The news out of Washington Thursday morning was terrible for urbanists and transit advocates. President Trump’s 2018 budget request intends to pay for his priorities – increased defense spending, border wall construction, etc – partially on the backs of cities. Worse than percentage cuts to grant formulas, Trump’s budget goes further to propose wholesale federal disinvestment from transit projects. The proposed 13% cut to DOT’s discretionary budget represents a paltry $2.4B – or approximately 0.06% of a roughly $4T total – but it falls almost entirely upon cuts to Amtrak, and elimination of TIGER grants, Essential Air Service subsidies, and worst of all, New Starts and Small Starts grants for large transit projects:
…limits funding for the Federal Transit Administration’s Capital Investment Program (New Starts) to projects with existing full funding grant agreements (FFGA) only. Future investments in new transit projects would be funded by the localities that use and benefit from these localized projects.
This is a very, very big deal for Puget Sound, and especially for Sound Transit. ST2 projects such as Lynnwood and Federal Way may seem secure, but they are both at the penultimate step to construction, just short of a signed FFGA and technically still in Project Development. After years of design, environmental work, planning, and taxes paid by all of us, Trump’s proposed budget could easily pull the rug out from both the Lynnwood and Federal Way extensions. Since ST3 extensions are obviously physically dependent on ST2 completion, pulling these grants also threatens the entirety of Snohomish and Pierce County’s ST3 Link projects. The expected loss would be $1.17 billion for Lynnwood and $500 million for Federal Way, nearly half the funding for those projects. (East Link, funded by taxes, bonds, and a low-interest TIFIA loan, is not threatened at this time.)
Sound Transit’s taxing authority and its adopted System Plan would remain, of course, and the ST Board would follow established procedure for delaying or cutting projects. From the ST3 financial plan:
For those cases in which a subarea’s actual and projected expenditures exceed its actual and projected revenues and funding sources by five percent or greater, and/or where unforeseen circumstances occur that would result in an inability to substantially complete projects within such subarea’s plan, the Board must take one or more of the following actions:
• Correct the shortfall through use of such subarea’s uncommitted funds and/or bond capacity available to the subarea
• Scale back the subarea plan or projects within the plan to match a revised budget
• Extend the time period of completion of the subarea plan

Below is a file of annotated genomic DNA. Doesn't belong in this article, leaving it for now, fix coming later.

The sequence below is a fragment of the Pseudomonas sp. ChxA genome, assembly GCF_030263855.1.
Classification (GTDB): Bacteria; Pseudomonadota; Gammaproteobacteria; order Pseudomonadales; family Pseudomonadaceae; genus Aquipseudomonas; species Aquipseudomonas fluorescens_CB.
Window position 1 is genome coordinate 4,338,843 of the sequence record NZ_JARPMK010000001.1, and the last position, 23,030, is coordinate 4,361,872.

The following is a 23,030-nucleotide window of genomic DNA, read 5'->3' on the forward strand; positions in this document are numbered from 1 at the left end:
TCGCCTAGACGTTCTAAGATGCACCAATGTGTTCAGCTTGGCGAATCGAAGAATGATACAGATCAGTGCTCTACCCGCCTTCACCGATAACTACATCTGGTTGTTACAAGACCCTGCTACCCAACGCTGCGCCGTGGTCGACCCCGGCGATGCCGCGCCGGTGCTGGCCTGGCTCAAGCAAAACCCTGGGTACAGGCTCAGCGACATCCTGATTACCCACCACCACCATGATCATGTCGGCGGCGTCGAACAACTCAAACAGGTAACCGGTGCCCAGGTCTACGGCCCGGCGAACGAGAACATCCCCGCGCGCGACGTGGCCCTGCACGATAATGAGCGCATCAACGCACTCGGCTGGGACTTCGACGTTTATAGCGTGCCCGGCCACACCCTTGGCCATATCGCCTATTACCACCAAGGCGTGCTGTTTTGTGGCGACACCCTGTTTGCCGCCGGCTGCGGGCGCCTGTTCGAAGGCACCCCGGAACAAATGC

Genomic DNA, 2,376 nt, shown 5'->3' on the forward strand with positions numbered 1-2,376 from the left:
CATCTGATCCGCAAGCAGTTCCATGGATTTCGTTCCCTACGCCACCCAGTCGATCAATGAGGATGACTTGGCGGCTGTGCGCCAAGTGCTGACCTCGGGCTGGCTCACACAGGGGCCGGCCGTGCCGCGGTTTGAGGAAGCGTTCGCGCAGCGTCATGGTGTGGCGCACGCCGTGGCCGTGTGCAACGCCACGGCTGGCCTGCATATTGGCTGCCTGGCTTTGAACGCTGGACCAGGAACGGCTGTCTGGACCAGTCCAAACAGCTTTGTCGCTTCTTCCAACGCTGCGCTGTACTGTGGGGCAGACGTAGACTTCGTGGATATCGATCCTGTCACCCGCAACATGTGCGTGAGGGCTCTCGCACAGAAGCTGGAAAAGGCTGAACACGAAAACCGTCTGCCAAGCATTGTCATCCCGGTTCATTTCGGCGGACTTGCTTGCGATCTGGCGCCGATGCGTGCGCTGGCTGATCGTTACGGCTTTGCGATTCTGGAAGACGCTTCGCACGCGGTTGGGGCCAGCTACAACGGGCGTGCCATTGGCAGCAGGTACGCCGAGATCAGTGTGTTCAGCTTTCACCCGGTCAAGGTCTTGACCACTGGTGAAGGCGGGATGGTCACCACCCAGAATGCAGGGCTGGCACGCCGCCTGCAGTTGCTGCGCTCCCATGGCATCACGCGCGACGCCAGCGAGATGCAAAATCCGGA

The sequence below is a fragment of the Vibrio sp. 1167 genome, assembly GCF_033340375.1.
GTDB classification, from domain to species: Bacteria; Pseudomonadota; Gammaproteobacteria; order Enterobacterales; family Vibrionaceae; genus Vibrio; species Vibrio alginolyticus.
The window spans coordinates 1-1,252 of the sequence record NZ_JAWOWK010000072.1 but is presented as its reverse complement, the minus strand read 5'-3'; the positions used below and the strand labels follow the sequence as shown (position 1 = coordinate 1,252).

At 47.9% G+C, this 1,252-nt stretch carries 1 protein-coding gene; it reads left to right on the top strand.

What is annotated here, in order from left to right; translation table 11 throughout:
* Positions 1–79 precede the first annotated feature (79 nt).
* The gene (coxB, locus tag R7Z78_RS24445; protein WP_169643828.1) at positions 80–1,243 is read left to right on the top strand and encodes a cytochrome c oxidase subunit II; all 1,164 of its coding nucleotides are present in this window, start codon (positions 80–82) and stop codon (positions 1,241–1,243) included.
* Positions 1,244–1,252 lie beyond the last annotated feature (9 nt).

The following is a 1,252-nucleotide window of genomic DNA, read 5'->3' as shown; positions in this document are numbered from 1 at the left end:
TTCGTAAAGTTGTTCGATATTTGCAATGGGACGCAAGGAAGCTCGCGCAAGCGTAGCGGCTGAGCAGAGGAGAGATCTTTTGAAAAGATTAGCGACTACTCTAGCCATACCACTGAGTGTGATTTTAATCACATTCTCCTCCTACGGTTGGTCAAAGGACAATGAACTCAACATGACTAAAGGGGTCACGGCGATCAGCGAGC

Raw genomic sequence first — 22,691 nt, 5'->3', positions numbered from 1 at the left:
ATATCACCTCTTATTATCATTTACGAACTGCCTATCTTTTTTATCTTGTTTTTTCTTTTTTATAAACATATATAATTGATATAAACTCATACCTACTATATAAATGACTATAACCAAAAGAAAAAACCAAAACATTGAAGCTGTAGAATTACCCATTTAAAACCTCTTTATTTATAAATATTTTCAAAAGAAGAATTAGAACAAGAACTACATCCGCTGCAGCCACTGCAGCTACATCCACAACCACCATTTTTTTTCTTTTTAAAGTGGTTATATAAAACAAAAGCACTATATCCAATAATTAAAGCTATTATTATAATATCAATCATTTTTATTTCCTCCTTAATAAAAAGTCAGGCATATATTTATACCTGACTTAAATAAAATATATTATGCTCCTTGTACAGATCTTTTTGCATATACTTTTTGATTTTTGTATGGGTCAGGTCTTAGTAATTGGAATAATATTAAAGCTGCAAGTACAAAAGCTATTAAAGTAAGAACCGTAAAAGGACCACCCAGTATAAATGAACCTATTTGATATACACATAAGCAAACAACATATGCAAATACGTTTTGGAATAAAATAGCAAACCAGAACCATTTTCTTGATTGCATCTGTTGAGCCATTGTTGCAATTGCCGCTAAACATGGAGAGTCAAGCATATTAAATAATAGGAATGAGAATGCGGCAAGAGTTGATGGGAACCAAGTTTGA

• Seek legislative authorization and voter approval for additional resources
It is important to remember that part of the Federal Way extension (to Star Lake/272nd) was already deferred this way when the 2009 recession dried up revenues, only to be later promised it would be next in line when revenues revived. A second deferral would be a devastating blow to ST’s perception in South King County, through no fault of its own. Other projects that are threatened include the Tacoma Link extension to TCC, Rapid Ride G, the Center City Connector streetcar, Community Transit’s SWIFT II, and Spokane’s Central City Line. Cities across the country would see their capital budgets gutted, and only Los Angeles would emerge relatively unscathed.
Simultaneously, Olympia continues its assault on Sound Transit for daring to successfully ask voters to enact the taxes Olympia itself authorized. The Motor Vehicle Excise Tax has admittedly led to sticker shock among mostly high-value car owners, but it is also the most progressive of the three sources authorized for ST3. The faux populism of an urban Manhattan developer-cum-President is bad enough, but Olympia Republicans – and crucially, a handful of Democratic allies – are throwing a one-two populist punch with the drive for a directly-elected board.
So 5 months after a historic yes vote on ST3, the agency is facing a three-pronged attack. First, the gutting of federal funding would slow timelines, cancel projects, and/or increase borrowing costs for Sound Transit. Second, Olympia’s proposals to modify the MVET evaluation method would reduce revenue significantly. Third, if Olympia succeeds in creating a directly elected Sound Transit Board, we will lose subject expertise in the middle of a huge capital program and create gerrymandered districts that devalue urban votes.
The result of all this would be a disaster: more adversial transit politics, higher costs, slower timelines, and increased urban-suburban divides. It would be a functional chokehold on Seattle, far and away the region’s primary job center. It would be a double injustice to the suburban poor, pushed out of the city by our unwillingness to build enough housing and stuck in traffic through our inability to build transit. It would be economic sabotage at both the federal and state level.
It would also be a good time to let your federal delegation know how much you value transit funding, including Patty Murray, Maria Cantwell, Suzan DelBene, Rick Larsen, Derek Kilmer, Pramila Jayapal, Dave Reichert(!), Adam Smith, and Denny Heck.